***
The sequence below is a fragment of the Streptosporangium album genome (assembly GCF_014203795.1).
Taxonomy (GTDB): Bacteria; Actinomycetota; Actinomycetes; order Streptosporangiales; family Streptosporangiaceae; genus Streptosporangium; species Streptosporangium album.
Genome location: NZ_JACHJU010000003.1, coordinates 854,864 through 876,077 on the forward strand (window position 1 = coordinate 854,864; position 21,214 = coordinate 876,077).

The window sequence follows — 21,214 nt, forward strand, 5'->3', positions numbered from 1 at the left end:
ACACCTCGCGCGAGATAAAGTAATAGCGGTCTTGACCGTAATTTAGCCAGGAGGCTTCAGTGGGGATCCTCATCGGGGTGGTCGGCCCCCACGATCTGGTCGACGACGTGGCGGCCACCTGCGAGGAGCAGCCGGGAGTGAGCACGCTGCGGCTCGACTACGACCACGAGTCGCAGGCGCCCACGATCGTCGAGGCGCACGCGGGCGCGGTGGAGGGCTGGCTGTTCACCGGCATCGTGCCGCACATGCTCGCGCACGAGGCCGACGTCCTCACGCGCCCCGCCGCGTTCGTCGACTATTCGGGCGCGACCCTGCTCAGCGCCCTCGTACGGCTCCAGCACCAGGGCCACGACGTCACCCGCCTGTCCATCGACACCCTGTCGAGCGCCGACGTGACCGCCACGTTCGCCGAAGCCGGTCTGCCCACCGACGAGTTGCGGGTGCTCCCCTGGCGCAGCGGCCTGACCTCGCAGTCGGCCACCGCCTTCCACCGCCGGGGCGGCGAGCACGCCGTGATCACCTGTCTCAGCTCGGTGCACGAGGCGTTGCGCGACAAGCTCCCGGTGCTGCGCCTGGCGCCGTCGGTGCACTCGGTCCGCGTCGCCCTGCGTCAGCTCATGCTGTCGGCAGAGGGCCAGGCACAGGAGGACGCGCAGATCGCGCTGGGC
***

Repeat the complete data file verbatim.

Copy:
The sequence below is a fragment of the Streptosporangium album genome (assembly GCF_014203795.1).
Taxonomy (GTDB): Bacteria; Actinomycetota; Actinomycetes; order Streptosporangiales; family Streptosporangiaceae; genus Streptosporangium; species Streptosporangium album.
Genome location: NZ_JACHJU010000003.1, coordinates 854,864 through 876,077 on the forward strand (window position 1 = coordinate 854,864; position 21,214 = coordinate 876,077).

The window sequence follows — 21,214 nt, forward strand, 5'->3', positions numbered from 1 at the left end:
ACACCTCGCGCGAGATAAAGTAATAGCGGTCTTGACCGTAATTTAGCCAGGAGGCTTCAGTGGGGATCCTCATCGGGGTGGTCGGCCCCCACGATCTGGTCGACGACGTGGCGGCCACCTGCGAGGAGCAGCCGGGAGTGAGCACGCTGCGGCTCGACTACGACCACGAGTCGCAGGCGCCCACGATCGTCGAGGCGCACGCGGGCGCGGTGGAGGGCTGGCTGTTCACCGGCATCGTGCCGCACATGCTCGCGCACGAGGCCGACGTCCTCACGCGCCCCGCCGCGTTCGTCGACTATTCGGGCGCGACCCTGCTCAGCGCCCTCGTACGGCTCCAGCACCAGGGCCACGACGTCACCCGCCTGTCCATCGACACCCTGTCGAGCGCCGACGTGACCGCCACGTTCGCCGAAGCCGGTCTGCCCACCGACGAGTTGCGGGTGCTCCCCTGGCGCAGCGGCCTGACCTCGCAGTCGGCCACCGCCTTCCACCGCCGGGGCGGCGAGCACGCCGTGATCACCTGTCTCAGCTCGGTGCACGAGGCGTTGCGCGACAAGCTCCCGGTGCTGCGCCTGGCGCCGTCGGTGCACTCGGTCCGCGTCGCCCTGCGTCAGCTCATGCTGTCGGCAGAGGGCCAGGCACAGGAGGACGCGCAGATCGCGCTGGGC